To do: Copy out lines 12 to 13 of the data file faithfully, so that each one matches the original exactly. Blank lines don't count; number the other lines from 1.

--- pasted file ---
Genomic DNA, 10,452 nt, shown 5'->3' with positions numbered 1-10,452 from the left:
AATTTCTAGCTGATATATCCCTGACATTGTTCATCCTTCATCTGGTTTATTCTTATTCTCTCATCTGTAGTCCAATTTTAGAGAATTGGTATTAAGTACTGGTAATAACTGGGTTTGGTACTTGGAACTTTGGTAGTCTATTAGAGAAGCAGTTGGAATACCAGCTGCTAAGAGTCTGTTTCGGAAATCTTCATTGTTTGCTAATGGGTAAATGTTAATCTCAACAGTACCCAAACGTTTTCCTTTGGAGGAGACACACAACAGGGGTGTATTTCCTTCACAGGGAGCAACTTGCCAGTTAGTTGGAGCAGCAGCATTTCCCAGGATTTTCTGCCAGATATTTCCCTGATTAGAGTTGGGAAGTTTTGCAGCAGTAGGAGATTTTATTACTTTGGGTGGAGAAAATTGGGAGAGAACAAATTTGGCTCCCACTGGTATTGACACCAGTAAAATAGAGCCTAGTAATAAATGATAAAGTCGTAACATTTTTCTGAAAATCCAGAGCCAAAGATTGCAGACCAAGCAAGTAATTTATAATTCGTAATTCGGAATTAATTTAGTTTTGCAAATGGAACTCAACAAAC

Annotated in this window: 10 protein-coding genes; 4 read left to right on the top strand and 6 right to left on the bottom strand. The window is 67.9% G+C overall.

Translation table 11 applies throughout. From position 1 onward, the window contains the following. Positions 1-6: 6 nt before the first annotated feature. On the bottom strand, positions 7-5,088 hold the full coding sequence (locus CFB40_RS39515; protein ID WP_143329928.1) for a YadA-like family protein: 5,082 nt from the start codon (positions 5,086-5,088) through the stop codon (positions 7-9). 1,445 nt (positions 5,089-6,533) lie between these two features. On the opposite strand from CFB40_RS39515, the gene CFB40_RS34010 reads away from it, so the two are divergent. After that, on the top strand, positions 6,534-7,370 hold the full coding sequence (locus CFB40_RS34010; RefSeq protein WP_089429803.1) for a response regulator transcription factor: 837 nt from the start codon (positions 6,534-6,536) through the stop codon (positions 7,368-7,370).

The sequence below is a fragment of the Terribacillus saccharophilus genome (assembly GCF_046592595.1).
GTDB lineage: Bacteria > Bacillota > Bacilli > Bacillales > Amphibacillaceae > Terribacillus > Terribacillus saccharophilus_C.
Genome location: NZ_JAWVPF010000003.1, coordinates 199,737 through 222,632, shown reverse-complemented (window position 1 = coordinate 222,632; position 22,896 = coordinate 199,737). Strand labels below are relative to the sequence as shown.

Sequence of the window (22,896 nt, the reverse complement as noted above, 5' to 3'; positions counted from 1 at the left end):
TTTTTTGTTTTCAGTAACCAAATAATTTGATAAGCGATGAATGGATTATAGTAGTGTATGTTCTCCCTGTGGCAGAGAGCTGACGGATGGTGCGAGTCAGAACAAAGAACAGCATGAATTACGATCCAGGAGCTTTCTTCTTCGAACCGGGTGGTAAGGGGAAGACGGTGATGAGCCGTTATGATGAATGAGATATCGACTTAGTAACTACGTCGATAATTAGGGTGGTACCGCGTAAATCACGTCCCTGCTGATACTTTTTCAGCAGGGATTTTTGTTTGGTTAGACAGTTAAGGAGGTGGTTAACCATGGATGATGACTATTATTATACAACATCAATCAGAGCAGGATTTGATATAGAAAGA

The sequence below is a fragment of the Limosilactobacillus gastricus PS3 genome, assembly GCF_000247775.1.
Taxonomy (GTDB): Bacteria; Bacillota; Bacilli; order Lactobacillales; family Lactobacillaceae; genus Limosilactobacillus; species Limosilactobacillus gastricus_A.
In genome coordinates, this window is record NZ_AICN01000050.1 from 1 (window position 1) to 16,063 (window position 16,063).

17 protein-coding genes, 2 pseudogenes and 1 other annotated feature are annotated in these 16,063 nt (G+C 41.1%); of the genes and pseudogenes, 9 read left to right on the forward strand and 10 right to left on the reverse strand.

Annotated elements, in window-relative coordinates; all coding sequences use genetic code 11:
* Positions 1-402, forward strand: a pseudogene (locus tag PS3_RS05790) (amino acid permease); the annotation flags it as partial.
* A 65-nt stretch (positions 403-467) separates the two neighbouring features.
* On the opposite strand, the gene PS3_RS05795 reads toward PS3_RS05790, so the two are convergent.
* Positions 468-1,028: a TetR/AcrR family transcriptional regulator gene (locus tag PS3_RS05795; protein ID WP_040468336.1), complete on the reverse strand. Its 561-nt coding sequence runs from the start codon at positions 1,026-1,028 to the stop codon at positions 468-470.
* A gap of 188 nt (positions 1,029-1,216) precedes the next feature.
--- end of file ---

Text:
In genome coordinates, this window is record NZ_AICN01000050.1 from 1 (window position 1) to 16,063 (window position 16,063).

17 protein-coding genes, 2 pseudogenes and 1 other annotated feature are annotated in these 16,063 nt (G+C 41.1%); of the genes and pseudogenes, 9 read left to right on the forward strand and 10 right to left on the reverse strand.